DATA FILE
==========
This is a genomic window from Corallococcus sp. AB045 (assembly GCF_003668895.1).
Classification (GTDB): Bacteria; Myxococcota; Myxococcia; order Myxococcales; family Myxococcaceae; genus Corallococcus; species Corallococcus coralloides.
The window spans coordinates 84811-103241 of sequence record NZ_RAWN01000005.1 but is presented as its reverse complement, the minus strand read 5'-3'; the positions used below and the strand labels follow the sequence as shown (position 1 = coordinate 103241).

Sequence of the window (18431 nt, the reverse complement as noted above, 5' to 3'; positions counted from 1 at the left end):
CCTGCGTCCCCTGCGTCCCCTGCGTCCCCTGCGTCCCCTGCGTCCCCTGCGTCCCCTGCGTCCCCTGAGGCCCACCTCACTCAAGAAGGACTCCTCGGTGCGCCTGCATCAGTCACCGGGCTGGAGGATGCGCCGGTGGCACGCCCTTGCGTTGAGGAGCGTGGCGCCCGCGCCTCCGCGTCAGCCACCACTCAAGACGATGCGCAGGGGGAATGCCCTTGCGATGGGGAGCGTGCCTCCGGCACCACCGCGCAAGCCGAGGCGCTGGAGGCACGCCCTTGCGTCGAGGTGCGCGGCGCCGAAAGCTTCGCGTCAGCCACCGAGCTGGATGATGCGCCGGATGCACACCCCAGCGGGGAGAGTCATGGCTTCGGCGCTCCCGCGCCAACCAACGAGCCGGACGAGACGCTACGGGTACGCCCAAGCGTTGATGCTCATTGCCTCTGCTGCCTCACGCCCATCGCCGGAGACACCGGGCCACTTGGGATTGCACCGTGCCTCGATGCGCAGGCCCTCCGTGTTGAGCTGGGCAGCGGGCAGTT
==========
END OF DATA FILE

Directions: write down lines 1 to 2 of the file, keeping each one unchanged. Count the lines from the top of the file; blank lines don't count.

This is a genomic window from Corallococcus sp. AB045 (assembly GCF_003668895.1).
Classification (GTDB): Bacteria; Myxococcota; Myxococcia; order Myxococcales; family Myxococcaceae; genus Corallococcus; species Corallococcus coralloides.